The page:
Tools you need to properly lunge your horse!


One of the many things that we do as horse owners is lunge our horses. This may happen all the time, or very rarely. In order to stay safe, you can do a few things and grab a few items to make sure your horse doesn’t end up like a tornado. Safe lunging starts with safe equipment, for you and your horse.


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lunge line over a fence


  • Gloves. These are a must! Even though I’m a huge fan of letting go of the lunge line if things go sideways, there’s always the chance of a heinous rope burn in those instances before your reflex to let go kicks in. A sturdy set of leather gloves is much better than a dainty set of riding gloves, but any gloves are better than no gloves.


  • A proper lunge line. Lunge lines are usually about 33 feet long so that your horse ends up traveling on a 20-meter circle. Inspect your lunge line for frays, make sure the buckle is securely sewn in and in working order. Linking two or three lead ropes together is not acceptable. YES, I have seen this and YES, it ended badly.



side reins and lunge line at the side of the arena


  • A helmet. Just in case. One of the most dangerous things about lunging is the potential for your horse’s legs to go sideways, upside down, and inside out without regard for any noggin (even yours) in their way.


  • A proper area to lunge in. If you are fortunate enough to have a round pen, by all means, use it! If you need to lunge somewhere else, consider the size. Anything smaller than a 20-meter circle is usually too small. Also, consider footing and proximity to other horses. If the area is too far removed from buddies, your horse may worry and act out. If the area is too close or being used for lessons, you could be inviting a domino chain reaction of zany horses.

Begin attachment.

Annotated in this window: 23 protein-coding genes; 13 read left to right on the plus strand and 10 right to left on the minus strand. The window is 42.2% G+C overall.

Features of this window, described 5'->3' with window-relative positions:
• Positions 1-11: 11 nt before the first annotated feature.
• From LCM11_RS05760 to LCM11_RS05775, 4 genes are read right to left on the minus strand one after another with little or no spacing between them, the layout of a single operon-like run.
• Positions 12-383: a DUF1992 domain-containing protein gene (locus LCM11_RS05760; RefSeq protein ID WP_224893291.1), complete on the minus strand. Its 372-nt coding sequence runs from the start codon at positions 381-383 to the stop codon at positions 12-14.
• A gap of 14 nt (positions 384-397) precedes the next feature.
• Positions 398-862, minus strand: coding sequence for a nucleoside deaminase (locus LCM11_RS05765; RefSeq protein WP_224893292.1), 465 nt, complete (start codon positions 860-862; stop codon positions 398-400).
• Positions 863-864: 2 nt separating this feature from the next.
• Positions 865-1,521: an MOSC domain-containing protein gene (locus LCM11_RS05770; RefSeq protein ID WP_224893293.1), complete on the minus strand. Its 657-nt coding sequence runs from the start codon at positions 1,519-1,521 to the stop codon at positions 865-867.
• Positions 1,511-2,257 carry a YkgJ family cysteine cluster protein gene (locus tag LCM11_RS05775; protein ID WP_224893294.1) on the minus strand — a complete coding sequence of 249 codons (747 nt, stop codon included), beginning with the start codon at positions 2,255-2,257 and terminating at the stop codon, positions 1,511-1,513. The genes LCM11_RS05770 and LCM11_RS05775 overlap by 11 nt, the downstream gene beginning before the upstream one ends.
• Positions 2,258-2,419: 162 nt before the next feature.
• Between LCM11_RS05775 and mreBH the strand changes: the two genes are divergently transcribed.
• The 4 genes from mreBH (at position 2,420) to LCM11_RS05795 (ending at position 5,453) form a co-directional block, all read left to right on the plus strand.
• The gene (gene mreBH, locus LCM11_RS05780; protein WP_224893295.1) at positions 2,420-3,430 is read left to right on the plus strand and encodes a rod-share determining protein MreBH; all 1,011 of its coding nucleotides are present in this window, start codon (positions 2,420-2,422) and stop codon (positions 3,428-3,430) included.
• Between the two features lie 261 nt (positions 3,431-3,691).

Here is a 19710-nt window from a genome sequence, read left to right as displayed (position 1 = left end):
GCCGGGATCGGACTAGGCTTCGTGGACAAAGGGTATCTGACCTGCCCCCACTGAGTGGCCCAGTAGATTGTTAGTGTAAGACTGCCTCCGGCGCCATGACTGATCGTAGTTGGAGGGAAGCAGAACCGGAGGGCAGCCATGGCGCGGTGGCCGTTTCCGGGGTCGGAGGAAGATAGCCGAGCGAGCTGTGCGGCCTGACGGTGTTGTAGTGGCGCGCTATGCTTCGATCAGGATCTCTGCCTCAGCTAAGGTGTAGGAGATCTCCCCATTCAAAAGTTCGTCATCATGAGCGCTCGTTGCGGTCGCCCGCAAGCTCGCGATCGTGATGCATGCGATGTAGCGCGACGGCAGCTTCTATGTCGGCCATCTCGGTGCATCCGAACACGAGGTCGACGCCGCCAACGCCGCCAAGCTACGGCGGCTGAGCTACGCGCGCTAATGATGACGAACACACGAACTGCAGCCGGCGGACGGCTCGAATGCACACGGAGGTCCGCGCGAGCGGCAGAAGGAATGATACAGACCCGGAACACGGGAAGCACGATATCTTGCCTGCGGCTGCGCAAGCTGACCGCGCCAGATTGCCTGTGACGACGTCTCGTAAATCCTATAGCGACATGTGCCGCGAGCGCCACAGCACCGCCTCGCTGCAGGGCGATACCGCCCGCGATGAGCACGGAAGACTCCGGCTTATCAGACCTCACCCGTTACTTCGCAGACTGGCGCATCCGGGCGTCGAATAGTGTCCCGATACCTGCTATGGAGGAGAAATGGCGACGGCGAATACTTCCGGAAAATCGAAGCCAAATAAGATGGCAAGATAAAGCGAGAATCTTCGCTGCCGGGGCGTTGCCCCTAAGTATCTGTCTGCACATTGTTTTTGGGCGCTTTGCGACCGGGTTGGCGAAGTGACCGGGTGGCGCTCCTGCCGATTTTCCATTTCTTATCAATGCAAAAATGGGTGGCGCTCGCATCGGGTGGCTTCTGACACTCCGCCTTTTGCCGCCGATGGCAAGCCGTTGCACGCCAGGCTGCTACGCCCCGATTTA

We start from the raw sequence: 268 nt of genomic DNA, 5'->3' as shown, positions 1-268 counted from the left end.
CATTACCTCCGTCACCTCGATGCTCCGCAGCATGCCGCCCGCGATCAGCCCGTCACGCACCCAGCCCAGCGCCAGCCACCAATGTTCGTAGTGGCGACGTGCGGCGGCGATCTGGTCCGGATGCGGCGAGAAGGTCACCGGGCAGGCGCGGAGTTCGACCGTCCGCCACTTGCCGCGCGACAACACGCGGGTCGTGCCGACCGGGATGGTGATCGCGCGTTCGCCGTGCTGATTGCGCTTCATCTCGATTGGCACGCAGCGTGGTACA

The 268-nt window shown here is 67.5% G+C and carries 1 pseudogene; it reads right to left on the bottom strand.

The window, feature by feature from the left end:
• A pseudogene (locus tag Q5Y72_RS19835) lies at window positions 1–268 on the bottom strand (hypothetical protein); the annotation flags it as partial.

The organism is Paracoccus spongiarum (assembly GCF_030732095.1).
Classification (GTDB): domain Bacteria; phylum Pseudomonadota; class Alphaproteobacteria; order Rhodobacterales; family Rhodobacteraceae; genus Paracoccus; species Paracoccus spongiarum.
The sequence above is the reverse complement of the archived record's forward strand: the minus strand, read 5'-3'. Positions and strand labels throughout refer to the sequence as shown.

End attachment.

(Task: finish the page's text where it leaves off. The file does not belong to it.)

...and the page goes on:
• The safest halter, cavesson, or bridle you can find. I’m not always a fan of halter lungeing, but every horse needs to be able to do this calmly as part of a Veterinary exam. If you are lungeing in a bridle, I prefer the reins to be removed, or you can twist them up tightly and run your throat latch through them.


  • If you use a cavesson or other equipment that may be used rarely, it may need a cleaning and/or conditioning before you use it. Rarely used stuff = stuff that breaks easily.


  • A surcingle. You may want to use one of these instead of a saddle when you lunge with a bridle or cavesson. A surcingle gives you ample options when using side reins.


saddle pad and surcingle

Use side reins with caution – many horses can be put into unsafe and unnatural frames.


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